I Will Greet the Sun Again
Curated by Ed Schad for The Broad in Los Angeles, the comprehensive showing of photographer/filmmaker Shirin Neshat has arrived at The Modern Art Museum of Fort Worth.
“I Will Greet the Sun Again” represents an unforgettable journey through 30 years of creative output, starting with black and white photography and moving into video installations. It also includes new work, “Land of Dreams,” which unites various modes of expression into a profound look at loss, grief, assimilation, and allegory.
As the show moves through her career, Nashat’s Iranian homeland remains present. The nomadic journey is also there, one she has been on since the Iranian Revolution sent her into exile. As explained in her introduction to the show, these pieces add up to a whole. “We need art to inspire us and help us cope,” Neshat said.
The show opened on February 28th and will run through May 16th. It manifests a very human process beginning with numerous conversations about women’s role in Islam – building first from political modes into a universal vocabulary of dreams.
After first coming to America decades ago, Neshat has lived here longer than she ever did in her country of origin. She considers the United States her home, a place she sees as founded on immigrants’ blood.
The show incorporates more than 250 works throughout the Modern’s galleries. It establishes the confrontational, political fervor of Neshat’s childhood before drawing viewers into the more subtle immersive form of filmmaking she would eventually develop with her installations. Though she studied art at UC Berkeley, she stopped making art for a time, moving to New York and working on the periphery of the exploding art and architecture scene of the 80s.
Her return home after 12 years would mark the re-ignition of her career as an artist, where she found a transformed landscape physically and culturally. Islam placed such limitations on interpersonal relationships and bound expression so tightly into censorship that she sought ways to use her creativity to celebrate humanity and history.
The first pieces took the form of self-portraiture, depicting the “Women of Allah” in various stages. We see modes of feminism, martyrdom, and ultimately questions of identity that have remained pervasive throughout her career. Often utilizing texts from Iranian poets like Forugh Farrokhzad, this work deepens the texture and complicates the images. Intricate pieces incorporate cultural elements while maintaining a provocative sensuality.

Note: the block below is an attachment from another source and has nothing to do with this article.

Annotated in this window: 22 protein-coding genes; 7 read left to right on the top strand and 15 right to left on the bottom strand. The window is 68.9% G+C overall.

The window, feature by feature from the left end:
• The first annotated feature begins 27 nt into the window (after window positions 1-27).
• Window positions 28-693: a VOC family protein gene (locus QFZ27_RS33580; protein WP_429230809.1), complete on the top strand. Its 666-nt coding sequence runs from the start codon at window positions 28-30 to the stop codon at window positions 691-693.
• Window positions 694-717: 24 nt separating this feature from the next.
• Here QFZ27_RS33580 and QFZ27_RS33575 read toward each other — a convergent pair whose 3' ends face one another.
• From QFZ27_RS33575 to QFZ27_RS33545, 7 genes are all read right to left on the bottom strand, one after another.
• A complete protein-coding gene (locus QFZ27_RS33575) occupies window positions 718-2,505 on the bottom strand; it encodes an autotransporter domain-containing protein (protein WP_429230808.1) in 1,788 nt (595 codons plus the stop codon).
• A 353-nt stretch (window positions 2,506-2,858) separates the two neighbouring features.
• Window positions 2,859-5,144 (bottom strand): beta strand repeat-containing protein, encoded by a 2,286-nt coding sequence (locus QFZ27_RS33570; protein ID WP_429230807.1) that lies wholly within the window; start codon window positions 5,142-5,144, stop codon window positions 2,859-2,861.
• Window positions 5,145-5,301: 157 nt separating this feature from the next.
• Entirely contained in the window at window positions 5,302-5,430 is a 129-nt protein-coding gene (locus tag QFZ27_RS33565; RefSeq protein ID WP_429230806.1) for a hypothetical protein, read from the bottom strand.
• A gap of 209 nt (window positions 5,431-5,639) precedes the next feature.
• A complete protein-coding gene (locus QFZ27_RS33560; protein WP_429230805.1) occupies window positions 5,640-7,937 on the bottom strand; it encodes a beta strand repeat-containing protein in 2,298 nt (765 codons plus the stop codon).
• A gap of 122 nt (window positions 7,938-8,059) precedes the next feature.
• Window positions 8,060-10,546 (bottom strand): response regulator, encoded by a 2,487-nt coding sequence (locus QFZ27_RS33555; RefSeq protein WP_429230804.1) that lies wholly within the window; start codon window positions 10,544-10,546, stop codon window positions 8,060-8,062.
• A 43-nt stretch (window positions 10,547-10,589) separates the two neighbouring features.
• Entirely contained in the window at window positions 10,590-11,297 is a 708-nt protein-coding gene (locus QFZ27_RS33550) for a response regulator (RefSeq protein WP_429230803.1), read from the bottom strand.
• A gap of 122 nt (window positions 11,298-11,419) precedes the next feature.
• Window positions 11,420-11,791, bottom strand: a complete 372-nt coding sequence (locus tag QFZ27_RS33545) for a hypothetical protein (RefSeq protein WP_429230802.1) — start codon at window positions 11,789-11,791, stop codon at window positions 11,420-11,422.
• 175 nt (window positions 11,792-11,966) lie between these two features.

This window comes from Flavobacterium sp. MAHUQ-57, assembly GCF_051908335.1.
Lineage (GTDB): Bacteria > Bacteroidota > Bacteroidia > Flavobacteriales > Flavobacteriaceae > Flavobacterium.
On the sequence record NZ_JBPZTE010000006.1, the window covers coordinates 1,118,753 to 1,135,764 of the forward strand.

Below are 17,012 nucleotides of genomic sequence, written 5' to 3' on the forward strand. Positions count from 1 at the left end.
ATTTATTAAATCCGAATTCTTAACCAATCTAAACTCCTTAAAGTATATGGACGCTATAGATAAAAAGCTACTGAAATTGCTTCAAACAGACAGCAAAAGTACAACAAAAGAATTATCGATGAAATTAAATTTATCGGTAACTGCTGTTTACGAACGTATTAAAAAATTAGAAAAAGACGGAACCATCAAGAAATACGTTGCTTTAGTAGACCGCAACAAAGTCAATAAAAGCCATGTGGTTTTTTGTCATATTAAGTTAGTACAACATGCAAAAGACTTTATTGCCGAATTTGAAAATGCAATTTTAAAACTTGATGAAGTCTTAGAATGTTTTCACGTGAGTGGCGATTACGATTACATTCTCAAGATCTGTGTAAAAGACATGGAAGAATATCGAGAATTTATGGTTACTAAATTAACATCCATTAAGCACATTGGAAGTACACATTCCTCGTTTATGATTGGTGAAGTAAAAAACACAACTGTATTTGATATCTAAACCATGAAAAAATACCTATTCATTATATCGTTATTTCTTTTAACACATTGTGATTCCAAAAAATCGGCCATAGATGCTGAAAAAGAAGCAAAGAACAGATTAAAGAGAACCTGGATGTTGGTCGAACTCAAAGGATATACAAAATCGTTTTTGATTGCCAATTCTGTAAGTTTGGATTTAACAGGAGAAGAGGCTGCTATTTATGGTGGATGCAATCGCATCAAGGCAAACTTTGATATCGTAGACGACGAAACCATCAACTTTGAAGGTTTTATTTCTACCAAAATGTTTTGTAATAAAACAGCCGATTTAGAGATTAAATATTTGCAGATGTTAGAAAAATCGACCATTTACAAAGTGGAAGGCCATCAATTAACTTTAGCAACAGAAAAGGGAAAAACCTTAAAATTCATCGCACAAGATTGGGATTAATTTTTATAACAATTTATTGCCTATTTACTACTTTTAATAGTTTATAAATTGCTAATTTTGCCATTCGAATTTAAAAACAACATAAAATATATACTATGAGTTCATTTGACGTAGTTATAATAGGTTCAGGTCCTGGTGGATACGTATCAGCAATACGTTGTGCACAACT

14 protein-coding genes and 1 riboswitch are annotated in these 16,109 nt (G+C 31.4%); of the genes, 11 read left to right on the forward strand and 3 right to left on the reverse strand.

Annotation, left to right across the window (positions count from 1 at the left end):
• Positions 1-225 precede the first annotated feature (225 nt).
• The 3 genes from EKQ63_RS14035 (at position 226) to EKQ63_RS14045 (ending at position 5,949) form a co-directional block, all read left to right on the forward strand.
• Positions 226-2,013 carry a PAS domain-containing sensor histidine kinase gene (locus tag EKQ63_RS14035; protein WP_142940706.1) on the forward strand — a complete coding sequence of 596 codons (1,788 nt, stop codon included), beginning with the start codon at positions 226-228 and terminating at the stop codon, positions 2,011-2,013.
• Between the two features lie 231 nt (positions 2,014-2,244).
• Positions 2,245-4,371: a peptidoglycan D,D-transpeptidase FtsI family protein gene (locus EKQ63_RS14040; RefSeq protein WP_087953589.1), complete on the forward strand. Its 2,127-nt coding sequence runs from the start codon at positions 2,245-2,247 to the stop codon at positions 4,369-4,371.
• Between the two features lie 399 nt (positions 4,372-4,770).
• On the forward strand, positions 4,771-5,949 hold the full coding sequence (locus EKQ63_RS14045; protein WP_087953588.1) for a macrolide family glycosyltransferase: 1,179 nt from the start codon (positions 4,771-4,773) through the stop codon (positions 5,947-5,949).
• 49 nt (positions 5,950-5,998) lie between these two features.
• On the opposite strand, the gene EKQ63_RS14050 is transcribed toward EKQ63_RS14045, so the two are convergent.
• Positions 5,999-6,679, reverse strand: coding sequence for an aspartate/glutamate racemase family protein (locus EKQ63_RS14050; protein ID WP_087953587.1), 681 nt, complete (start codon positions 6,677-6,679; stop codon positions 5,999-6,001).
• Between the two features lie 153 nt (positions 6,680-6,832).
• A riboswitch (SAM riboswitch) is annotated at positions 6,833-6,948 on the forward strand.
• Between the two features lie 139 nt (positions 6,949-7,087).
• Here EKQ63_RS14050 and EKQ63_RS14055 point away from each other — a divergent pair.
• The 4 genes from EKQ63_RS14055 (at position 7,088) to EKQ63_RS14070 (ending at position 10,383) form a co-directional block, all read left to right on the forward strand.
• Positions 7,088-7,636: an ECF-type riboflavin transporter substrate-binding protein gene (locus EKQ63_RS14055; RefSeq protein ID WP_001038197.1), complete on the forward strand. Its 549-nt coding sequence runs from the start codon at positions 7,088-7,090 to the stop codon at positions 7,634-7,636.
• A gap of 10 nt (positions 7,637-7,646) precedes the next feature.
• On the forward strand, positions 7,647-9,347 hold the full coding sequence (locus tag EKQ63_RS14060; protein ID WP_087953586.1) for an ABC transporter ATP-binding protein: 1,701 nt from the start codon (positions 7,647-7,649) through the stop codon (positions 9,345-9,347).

Following her last trip to Iran in 1995, she shot the “Garden Photos,” a series of images based on historical work from the 19th century. This trip would seem to represent another punctuation mark in her artistic career as the artist began a formal transition towards filmmaking.
The installations “Turbulance” and “Tuba” challenge filmmaking conventions, continuing to engage concepts of duality and division. The dual projections require a level of audience immersion to the degree that the viewer must participate in self-editing as they switch between the various images.
In more recent times, Neshat has used her work to stand in resistance against traditional forms of power. She has engaged the conversation regarding the winds of the revolution that would eventually become known as the Arab Spring.
Neshat’s art incorporates the dance between poetry and image to evoke the opposing forces of mind and body that lie at the heart of exile. These principles shine brightly in her new work, “Land of Dreams.” We see her at the height of her powers processing her existence in America through a lens of magical realism. Layering together the portraiture, film installation and the interrogation of dreams, a powerful saga of identity and dislocation informs us all on some level, particularly during the surreal passage of the pandemic.
“The pieces of the show are like chapels within a church,” described curator Ed Schad.
An Austin native, Lyle Brooks relocated to Fort Worth in order to immerse himself in the burgeoning music scene and the city’s rich cultural history, which has allowed him to cover everything from Free Jazz to folk singers. He’s collaborated as a ghostwriter on projects focusing on Health Optimization, Roman Lawyers, and an assortment of intriguing subjects requiring his research.